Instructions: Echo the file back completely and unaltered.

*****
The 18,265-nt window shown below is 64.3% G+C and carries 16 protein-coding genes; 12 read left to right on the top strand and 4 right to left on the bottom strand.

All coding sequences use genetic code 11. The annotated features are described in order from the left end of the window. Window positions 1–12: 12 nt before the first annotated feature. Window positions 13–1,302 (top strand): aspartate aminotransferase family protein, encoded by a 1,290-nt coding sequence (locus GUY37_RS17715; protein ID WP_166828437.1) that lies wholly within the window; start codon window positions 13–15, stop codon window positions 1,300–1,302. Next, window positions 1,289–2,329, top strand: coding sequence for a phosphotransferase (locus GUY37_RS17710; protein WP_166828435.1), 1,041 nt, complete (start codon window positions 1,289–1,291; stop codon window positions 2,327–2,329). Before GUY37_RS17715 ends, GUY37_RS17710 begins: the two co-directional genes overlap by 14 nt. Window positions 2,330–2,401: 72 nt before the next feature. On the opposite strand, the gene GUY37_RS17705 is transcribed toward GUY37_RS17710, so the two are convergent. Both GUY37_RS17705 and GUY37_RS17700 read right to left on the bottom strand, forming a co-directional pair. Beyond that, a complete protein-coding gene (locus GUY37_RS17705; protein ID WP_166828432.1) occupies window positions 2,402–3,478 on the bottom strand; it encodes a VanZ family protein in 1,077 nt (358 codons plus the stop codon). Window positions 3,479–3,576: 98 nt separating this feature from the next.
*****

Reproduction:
The 18,265-nt window shown below is 64.3% G+C and carries 16 protein-coding genes; 12 read left to right on the top strand and 4 right to left on the bottom strand.

All coding sequences use genetic code 11. The annotated features are described in order from the left end of the window. Window positions 1–12: 12 nt before the first annotated feature. Window positions 13–1,302 (top strand): aspartate aminotransferase family protein, encoded by a 1,290-nt coding sequence (locus GUY37_RS17715; protein ID WP_166828437.1) that lies wholly within the window; start codon window positions 13–15, stop codon window positions 1,300–1,302. Next, window positions 1,289–2,329, top strand: coding sequence for a phosphotransferase (locus GUY37_RS17710; protein WP_166828435.1), 1,041 nt, complete (start codon window positions 1,289–1,291; stop codon window positions 2,327–2,329). Before GUY37_RS17715 ends, GUY37_RS17710 begins: the two co-directional genes overlap by 14 nt. Window positions 2,330–2,401: 72 nt before the next feature. On the opposite strand, the gene GUY37_RS17705 is transcribed toward GUY37_RS17710, so the two are convergent. Both GUY37_RS17705 and GUY37_RS17700 read right to left on the bottom strand, forming a co-directional pair. Beyond that, a complete protein-coding gene (locus GUY37_RS17705; protein ID WP_166828432.1) occupies window positions 2,402–3,478 on the bottom strand; it encodes a VanZ family protein in 1,077 nt (358 codons plus the stop codon). Window positions 3,479–3,576: 98 nt separating this feature from the next.